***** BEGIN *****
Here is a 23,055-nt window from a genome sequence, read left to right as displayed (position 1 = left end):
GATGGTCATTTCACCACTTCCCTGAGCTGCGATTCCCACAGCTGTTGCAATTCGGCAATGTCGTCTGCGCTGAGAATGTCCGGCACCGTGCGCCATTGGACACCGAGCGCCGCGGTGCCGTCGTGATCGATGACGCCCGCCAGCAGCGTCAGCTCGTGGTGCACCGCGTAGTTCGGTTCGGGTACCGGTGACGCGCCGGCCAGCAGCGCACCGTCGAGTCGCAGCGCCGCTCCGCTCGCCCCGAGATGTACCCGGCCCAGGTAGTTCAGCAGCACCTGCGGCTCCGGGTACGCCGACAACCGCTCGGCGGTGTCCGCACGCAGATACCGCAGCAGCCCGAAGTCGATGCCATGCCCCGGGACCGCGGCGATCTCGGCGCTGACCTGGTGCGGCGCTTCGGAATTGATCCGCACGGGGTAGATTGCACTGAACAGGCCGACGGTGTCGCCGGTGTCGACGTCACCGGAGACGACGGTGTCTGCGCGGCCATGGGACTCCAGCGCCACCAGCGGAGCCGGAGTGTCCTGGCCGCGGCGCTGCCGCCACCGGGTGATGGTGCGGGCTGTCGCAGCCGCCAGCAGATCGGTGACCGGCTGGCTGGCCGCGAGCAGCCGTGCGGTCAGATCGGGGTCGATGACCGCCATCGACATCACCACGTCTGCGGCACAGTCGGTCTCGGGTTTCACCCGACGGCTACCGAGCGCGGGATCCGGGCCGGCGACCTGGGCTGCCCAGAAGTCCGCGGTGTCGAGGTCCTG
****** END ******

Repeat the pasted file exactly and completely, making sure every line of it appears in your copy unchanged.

Here is a 23,055-nt window from a genome sequence, read left to right as displayed (position 1 = left end):
GATGGTCATTTCACCACTTCCCTGAGCTGCGATTCCCACAGCTGTTGCAATTCGGCAATGTCGTCTGCGCTGAGAATGTCCGGCACCGTGCGCCATTGGACACCGAGCGCCGCGGTGCCGTCGTGATCGATGACGCCCGCCAGCAGCGTCAGCTCGTGGTGCACCGCGTAGTTCGGTTCGGGTACCGGTGACGCGCCGGCCAGCAGCGCACCGTCGAGTCGCAGCGCCGCTCCGCTCGCCCCGAGATGTACCCGGCCCAGGTAGTTCAGCAGCACCTGCGGCTCCGGGTACGCCGACAACCGCTCGGCGGTGTCCGCACGCAGATACCGCAGCAGCCCGAAGTCGATGCCATGCCCCGGGACCGCGGCGATCTCGGCGCTGACCTGGTGCGGCGCTTCGGAATTGATCCGCACGGGGTAGATTGCACTGAACAGGCCGACGGTGTCGCCGGTGTCGACGTCACCGGAGACGACGGTGTCTGCGCGGCCATGGGACTCCAGCGCCACCAGCGGAGCCGGAGTGTCCTGGCCGCGGCGCTGCCGCCACCGGGTGATGGTGCGGGCTGTCGCAGCCGCCAGCAGATCGGTGACCGGCTGGCTGGCCGCGAGCAGCCGTGCGGTCAGATCGGGGTCGATGACCGCCATCGACATCACCACGTCTGCGGCACAGTCGGTCTCGGGTTTCACCCGACGGCTACCGAGCGCGGGATCCGGGCCGGCGACCTGGGCTGCCCAGAAGTCCGCGGTGTCGAGGTCCTG